Under the policy of "double reduction", the sector will return to the ‘essence’ of education, i.e. developing the mind and heart of a human being. As a result, a shift is currently underway from trying to teach children the ‘right’ answer in an exam towards developing their individual strengths and learning abilities. More significantly, the “double reduction” policy has led to a withdrawal of capital from the extra-curricular tutoring industry, and the relationship between schools and off-campus tutoring academies has changed fundamentally.

Capital withdrawal and decrease in number of training institutions.

The “double reduction" policy has been something of a gamechanger, turning after school education in China from a ‘high growth, high profit industry’ into a standardized semi-social service, effectively ‘de-industrializing’ it. According to data collected by Tianyan (a company focusing on business registration inquiries), as of September 1, permits for more than 160,000 education and training-related enterprises have been cancelled or revoked because they did not meet government standards. China's active pursuit of the goal of fair education means that in the future, the market of academic subject tutoring will no longer exist. So, where will investment and growth go? The next capital flow will probably focus on self-improvement education, especially character-building, development of personal interests and/or vocational skills.

The relationship between on-campus and off-campus has changed. The "double reduction" policy makes parallel efforts both inside and outside schools. In addition to strengthening control over off campus scholastic training institutions, it also puts forward requirements on training within school campuses such as improving teaching quality and arranging homework in a scientific and reasonable manner. What this will do in the medium to long run is to stop the on-campus- off-campus rivalry and force tutoring institutions and schools to collaborate. For example, off-campus tutoring institutions could become "strong auxiliaries" to the on-campus education by focussing on integrating quality-oriented education and enriching students' extracurricular knowledge.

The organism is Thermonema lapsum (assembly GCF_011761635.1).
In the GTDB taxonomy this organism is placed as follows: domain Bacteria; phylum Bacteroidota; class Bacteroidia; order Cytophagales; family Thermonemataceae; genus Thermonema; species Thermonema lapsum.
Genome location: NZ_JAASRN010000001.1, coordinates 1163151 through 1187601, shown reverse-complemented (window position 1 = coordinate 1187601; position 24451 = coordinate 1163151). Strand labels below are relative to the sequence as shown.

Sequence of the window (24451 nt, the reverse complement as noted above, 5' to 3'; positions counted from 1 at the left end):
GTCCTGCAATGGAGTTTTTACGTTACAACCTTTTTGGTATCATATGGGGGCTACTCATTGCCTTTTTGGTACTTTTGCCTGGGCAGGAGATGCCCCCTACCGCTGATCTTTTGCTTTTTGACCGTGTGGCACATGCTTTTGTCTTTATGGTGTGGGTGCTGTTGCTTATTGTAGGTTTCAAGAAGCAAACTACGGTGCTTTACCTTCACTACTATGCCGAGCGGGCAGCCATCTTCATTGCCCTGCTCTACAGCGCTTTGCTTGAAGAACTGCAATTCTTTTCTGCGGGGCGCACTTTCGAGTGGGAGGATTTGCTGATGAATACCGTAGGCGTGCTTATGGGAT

Challenges in the transformation of training institutions.

In order to survive, subject-oriented training institutes will have to shift attention and concentrate instead on taking a more people-centred approach focused on the student. But this transformation of the existing structures will be very challenging. Remaining issues that need to be addressed include the reorganization of the teachers' teams and the reconstruction of the curriculum and teaching system. Moreover, the character-building education market is so scattered and segmented that it is very difficult to scale. Turning to vocational training, the biggest challenge for off-campus training institutions is to cater to a completely different customer group and acquire customers. Even transforming to an after-school educational nursery and home tutoring is fraught with issues of a small customer base, low profit, and high cost.

Three development opportunities for training institutions

Training institutions can focus on using their experience and successes in the examination field to help design programs that complement the work done on campus during school hours. They could gain more development space by transferring the learning scene to the schools or going abroad.

Empowering IT system construction on campus. Off-campus training institutions, especially some online training institutions, have helped their students achieve good results in school examinations by using the internet, big data, cloud computing and artificial intelligence technologies. Instead of competing with schools, they could make schools their primary clients, using their experience in obtaining good results and their tech knowledge to design IT based teaching systems for school. For example, they could provide schools with online and offline integrated learning systems, teachers' homework correcting systems, learning situation analysis and diagnosis systems, teaching quality evaluation systems, and teacher and student personalized matching systems. For example, the learning system of Netease Youdao built in 2021 can generate intelligent homework, do homework correction and make personalized student reports. At present, cooperation has been carried out in some primary and secondary schools in Beijing's Haidian District.